GlaxoSmithKline (GSK) has announced its experimental drug belantamab mafodotin (GSK2857916) has met its primary endpoint in the DREAMM-2 trial of patients with relapsed and refractory multiple myeloma.
The primary objective of the DREAMM-2 study was a clinically meaningful overall response rate with the drug in a patient population, which were refractory to three existing therapies: an immunomodulatory drug, a proteasome inhibitor, and an anti-CD38 antibody.
The safety and tolerability of belantamab mafodotin was consistent with the DREAMM-1 trial.
Full results from the DREAMM-2 study will be presented an upcoming medical meeting, and they will form the basis of regulatory filings for belantamab mafodotin, which are expected to begin next year.
GSK chief scientific officer and president of research and development Dr Hal Barron said: “I am pleased with the results of the DREAMM-2 study and excited about what these data could mean for patients with multiple myeloma who have exhausted other lines of treatment.”
Multiple myeloma is the second most common blood cancer, and unfortunately it easily becomes refractory to existing treatments.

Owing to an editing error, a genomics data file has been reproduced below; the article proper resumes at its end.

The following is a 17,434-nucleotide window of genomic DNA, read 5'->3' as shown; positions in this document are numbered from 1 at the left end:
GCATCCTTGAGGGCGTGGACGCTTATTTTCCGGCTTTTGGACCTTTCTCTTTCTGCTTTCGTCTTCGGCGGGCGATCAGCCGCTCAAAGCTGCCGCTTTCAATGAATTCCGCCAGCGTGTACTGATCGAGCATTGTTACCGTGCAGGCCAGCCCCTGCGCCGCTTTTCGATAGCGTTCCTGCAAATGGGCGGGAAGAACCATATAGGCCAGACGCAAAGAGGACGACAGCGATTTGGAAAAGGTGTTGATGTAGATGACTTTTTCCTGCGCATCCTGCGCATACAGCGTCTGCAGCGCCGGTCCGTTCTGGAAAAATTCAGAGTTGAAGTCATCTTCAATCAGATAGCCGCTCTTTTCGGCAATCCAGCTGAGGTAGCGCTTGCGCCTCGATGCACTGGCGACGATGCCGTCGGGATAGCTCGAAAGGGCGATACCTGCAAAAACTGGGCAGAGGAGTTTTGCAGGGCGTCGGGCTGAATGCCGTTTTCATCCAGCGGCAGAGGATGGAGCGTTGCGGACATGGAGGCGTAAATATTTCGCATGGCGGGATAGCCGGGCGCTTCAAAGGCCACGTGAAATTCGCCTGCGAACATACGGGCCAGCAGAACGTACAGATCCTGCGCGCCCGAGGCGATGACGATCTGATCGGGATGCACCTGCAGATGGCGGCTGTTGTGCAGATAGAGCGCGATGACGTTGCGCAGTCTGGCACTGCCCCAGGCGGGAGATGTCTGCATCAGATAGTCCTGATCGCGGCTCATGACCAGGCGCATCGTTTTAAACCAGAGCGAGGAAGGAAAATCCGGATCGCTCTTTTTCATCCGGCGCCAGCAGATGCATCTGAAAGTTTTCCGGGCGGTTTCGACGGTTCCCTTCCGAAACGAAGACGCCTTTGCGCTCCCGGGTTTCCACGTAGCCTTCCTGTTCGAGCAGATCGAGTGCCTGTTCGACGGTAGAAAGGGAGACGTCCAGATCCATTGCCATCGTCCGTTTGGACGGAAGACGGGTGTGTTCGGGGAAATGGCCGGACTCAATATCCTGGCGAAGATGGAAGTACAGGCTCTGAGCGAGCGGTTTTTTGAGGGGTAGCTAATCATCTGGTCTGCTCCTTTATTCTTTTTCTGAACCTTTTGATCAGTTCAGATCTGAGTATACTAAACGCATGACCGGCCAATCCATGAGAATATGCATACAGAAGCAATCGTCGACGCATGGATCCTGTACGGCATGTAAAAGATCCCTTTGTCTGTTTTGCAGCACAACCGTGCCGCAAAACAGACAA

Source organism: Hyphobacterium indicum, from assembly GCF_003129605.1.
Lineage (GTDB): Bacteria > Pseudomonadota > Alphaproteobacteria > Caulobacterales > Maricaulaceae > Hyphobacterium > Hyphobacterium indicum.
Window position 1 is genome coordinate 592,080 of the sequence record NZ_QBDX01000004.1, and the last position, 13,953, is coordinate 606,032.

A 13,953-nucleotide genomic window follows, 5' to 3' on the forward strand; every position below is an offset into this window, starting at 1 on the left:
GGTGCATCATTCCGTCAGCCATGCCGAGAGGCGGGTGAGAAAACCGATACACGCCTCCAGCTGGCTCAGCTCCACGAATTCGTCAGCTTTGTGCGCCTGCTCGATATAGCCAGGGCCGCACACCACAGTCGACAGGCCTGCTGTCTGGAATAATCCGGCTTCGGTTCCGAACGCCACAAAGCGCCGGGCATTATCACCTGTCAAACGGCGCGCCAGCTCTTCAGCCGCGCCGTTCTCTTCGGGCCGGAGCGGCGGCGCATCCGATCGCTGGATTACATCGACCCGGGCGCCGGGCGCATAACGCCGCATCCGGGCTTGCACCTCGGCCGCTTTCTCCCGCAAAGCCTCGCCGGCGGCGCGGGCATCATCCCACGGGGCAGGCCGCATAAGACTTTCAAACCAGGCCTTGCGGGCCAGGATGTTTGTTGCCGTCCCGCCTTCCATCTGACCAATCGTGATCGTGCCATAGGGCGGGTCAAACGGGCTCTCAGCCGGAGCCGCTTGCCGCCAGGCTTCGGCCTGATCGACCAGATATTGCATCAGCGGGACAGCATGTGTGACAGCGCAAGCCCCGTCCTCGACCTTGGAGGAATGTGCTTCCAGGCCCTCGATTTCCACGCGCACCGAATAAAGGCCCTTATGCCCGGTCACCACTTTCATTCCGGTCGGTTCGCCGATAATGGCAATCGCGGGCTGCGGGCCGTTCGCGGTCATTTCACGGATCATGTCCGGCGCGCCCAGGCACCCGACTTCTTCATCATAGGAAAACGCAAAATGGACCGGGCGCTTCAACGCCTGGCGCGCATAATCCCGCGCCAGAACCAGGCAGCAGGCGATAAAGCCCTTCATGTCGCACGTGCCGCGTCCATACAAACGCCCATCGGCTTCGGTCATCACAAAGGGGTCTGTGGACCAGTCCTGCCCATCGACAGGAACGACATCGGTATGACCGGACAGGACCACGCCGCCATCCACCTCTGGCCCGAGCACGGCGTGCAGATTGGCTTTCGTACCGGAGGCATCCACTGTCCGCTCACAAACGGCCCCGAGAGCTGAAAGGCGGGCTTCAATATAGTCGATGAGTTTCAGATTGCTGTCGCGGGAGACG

Belantamab mafodotin is a humanised anti-B cell maturation antigen (BCMA) monoclonal antibody, which targets auristatin F, a cytotoxic agent.
BCMA is a pathway proven to be crucial for myelcoma cell growth and survival; it is universally detected in myleoma cell lines.
The drug is currently being investigated in combination with other drugs and in different patient populations in the wider DREAMM clinical programme.
For example, in the DREAMM-4 trial belantamab mafodotin is being investigated in combination with pembrolizumab in relapsed/refractory multiple myeloma. Whereas in the DREAMM-9 study, the drug is being observed in combination with bortezomib, lenalidomide and dexamethasone in newly diagnosed multiple myeloma patients who are not eligible for a transplant.
Barron commented: “We are on track to file belantamab mafodotin later this year and continue to investigate how it could help even more patients with this disease.”